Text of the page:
Bracket reset, then to seven games
After a grueling three day tournament (and three month season), Northern Gaming stands tall as the champions of Rocket League. The Season 3 RLCS grand finals just concluded as Northern and Mock-It Esports squared off. Northern was victorious, winning in seven games in an absolute barn-burner of a series.
The score of the deciding game was 1-0, a tally that was emblematic of how the entire series went. It was largely a defensive clinic, with Northern’s Deevo and Mock-It’s Fairy Peak leading the charge in net. (Deevo was named MVP of the entire tournament for his efforts.) Goals were at a premium throughout the entire match, and Northern was just a tiny bit better at keeping balls out of the back of its net.
Northern Gaming came into RLCS as the fourth seed out of Europe due to their relatively disappointing performance in the European regional tournament. However, they finished at the top of the standings during season play. It shouldn’t surprise anyone that they ended up taking home the Season 3 hardware.
It was far from smooth sailing, though. Northern lost in the second round to North American champions NRG, meaning that they dropped down to the lower bracket and had to play six consecutive series to fight for their tournament life. (RLCS has a double elimination format.) That included beating NRG in a rematch in the lower bracket finals.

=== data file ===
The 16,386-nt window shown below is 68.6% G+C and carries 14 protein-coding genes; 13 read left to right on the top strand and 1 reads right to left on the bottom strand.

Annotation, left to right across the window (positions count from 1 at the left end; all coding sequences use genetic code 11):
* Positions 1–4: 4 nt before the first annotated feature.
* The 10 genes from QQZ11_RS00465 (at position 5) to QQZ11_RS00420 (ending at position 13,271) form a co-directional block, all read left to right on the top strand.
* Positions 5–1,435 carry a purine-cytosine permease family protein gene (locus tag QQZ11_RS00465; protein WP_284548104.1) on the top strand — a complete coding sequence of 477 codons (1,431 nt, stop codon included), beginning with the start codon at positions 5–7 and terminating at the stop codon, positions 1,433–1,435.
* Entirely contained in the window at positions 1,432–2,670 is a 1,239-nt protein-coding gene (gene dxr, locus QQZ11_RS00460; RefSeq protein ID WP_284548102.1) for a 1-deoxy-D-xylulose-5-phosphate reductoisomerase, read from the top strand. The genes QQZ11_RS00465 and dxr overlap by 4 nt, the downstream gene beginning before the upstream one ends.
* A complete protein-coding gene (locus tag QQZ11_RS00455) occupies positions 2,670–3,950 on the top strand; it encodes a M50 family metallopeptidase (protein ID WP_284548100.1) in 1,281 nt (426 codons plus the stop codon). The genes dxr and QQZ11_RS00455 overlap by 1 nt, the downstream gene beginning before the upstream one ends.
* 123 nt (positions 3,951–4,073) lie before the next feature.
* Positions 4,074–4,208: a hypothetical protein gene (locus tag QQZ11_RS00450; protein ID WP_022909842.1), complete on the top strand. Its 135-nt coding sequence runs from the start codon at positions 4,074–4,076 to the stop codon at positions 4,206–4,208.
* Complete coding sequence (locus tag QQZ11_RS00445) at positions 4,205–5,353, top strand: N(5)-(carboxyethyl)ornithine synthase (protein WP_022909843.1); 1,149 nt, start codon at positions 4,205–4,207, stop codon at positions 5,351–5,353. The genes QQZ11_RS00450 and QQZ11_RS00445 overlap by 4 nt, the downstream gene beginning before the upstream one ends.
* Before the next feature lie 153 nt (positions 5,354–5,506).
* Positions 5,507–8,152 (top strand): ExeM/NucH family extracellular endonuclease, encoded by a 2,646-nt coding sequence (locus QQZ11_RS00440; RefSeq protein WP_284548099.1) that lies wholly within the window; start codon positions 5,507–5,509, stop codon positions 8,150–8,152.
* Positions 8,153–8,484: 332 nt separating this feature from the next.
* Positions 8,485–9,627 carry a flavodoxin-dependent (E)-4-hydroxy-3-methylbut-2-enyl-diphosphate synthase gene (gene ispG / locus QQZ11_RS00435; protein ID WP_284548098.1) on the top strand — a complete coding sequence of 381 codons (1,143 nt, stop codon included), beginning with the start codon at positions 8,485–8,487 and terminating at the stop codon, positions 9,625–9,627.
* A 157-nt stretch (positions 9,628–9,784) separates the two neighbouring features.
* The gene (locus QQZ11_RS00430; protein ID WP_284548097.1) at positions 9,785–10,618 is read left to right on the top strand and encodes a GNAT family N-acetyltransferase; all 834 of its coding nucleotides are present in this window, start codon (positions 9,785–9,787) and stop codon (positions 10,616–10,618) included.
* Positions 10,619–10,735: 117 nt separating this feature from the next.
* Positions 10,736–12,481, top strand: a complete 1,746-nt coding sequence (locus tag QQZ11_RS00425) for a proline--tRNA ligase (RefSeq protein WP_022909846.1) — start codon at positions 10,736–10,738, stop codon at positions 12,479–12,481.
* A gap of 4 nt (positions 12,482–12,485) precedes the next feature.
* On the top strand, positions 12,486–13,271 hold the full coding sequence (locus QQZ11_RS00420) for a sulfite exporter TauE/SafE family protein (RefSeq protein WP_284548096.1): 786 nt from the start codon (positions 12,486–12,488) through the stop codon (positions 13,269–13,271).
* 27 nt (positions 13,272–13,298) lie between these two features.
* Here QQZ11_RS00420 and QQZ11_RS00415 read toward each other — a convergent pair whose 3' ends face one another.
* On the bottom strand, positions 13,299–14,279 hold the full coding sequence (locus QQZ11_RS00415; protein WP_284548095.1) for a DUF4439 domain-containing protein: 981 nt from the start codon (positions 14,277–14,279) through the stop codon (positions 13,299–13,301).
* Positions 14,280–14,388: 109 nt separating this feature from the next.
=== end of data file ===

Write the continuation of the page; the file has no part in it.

After coming through the lower bracket, Northern had to play Mock-It in the grand finals, a team that had zero losses to that point. Northern reset the bracket by defeating Mock-It in six games in the first series before pushing the second matchup to seven. Mock-It led three games to two in the second series before Northern took both games six and seven.
Another roadblock in Northern’s way was that they weren’t playing with their optimal squad. One of the players, Maestro, was unable to attend due to exams in school. So, their substitute, Turbopolsa, had to step up and fill that role. To his credit, Turbopolsa played an incredible tournament and was a major reason why Northern ended up winning.
Maestro’s situation wasn’t the only time a sub was needed this weekend. Selfless Gaming’s Dappur missed Saturday’s matches because he was attending his high school graduation. It’s a weird reminder of how young some of these esports athletes are and what other life priorities they have. Another of the world’s best Rocket League players, Scrub Killa, is only 14 years old; he’ll most likely have similar life conflicts when he reaches the RLCS minimum age of 15 next year.
It’s an unfortunate but familiar fate for Mock-It. RLCS Season 2 ended almost identically with FlipSid3 Tactics coming through the lower bracket to beat Mock-It in two consecutive series. (Although, for what it’s worth, Mock-It’s roster was completely different this season.)
For the champs, it’s a result that’s just a little bit sweeter because of its history. Northern finished in third place in the first two RLCS tournaments, never quite cracking the grand finals. As young as RLCS is, Northern Gaming is probably the closest thing it has to a staple and a juggernaut. Now it has a trophy to validate itself as a giant of Rocket League.
— RLCS (@RLCS) June 5, 2017